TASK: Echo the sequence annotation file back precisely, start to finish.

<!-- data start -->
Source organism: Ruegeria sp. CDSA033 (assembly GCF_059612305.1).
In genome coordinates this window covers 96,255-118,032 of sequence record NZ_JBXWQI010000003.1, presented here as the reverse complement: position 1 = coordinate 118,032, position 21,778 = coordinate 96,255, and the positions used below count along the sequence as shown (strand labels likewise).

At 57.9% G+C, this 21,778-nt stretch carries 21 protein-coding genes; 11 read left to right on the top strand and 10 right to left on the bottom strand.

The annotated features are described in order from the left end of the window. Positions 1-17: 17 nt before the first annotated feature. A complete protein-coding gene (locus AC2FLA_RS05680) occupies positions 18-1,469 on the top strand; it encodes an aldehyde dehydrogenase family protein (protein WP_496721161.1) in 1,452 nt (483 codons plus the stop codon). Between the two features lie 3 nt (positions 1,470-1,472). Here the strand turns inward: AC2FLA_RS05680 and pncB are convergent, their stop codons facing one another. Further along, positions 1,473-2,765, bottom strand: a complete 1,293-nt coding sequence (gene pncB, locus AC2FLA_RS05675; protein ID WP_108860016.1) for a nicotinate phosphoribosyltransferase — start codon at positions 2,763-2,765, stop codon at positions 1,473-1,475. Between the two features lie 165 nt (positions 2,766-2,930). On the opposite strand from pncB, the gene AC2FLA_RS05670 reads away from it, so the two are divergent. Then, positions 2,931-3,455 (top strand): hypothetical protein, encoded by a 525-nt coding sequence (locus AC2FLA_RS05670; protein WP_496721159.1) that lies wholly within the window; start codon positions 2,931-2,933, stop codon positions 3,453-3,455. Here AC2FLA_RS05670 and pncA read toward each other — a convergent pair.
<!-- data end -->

Source organism: Ruegeria sp. CDSA033 (assembly GCF_059612305.1).
In genome coordinates this window covers 96,255-118,032 of sequence record NZ_JBXWQI010000003.1, presented here as the reverse complement: position 1 = coordinate 118,032, position 21,778 = coordinate 96,255, and the positions used below count along the sequence as shown (strand labels likewise).

At 57.9% G+C, this 21,778-nt stretch carries 21 protein-coding genes; 11 read left to right on the top strand and 10 right to left on the bottom strand.

The annotated features are described in order from the left end of the window. Positions 1-17: 17 nt before the first annotated feature. A complete protein-coding gene (locus AC2FLA_RS05680) occupies positions 18-1,469 on the top strand; it encodes an aldehyde dehydrogenase family protein (protein WP_496721161.1) in 1,452 nt (483 codons plus the stop codon). Between the two features lie 3 nt (positions 1,470-1,472). Here the strand turns inward: AC2FLA_RS05680 and pncB are convergent, their stop codons facing one another. Further along, positions 1,473-2,765, bottom strand: a complete 1,293-nt coding sequence (gene pncB, locus AC2FLA_RS05675; protein ID WP_108860016.1) for a nicotinate phosphoribosyltransferase — start codon at positions 2,763-2,765, stop codon at positions 1,473-1,475. Between the two features lie 165 nt (positions 2,766-2,930). On the opposite strand from pncB, the gene AC2FLA_RS05670 reads away from it, so the two are divergent. Then, positions 2,931-3,455 (top strand): hypothetical protein, encoded by a 525-nt coding sequence (locus AC2FLA_RS05670; protein WP_496721159.1) that lies wholly within the window; start codon positions 2,931-2,933, stop codon positions 3,453-3,455. Here AC2FLA_RS05670 and pncA read toward each other — a convergent pair.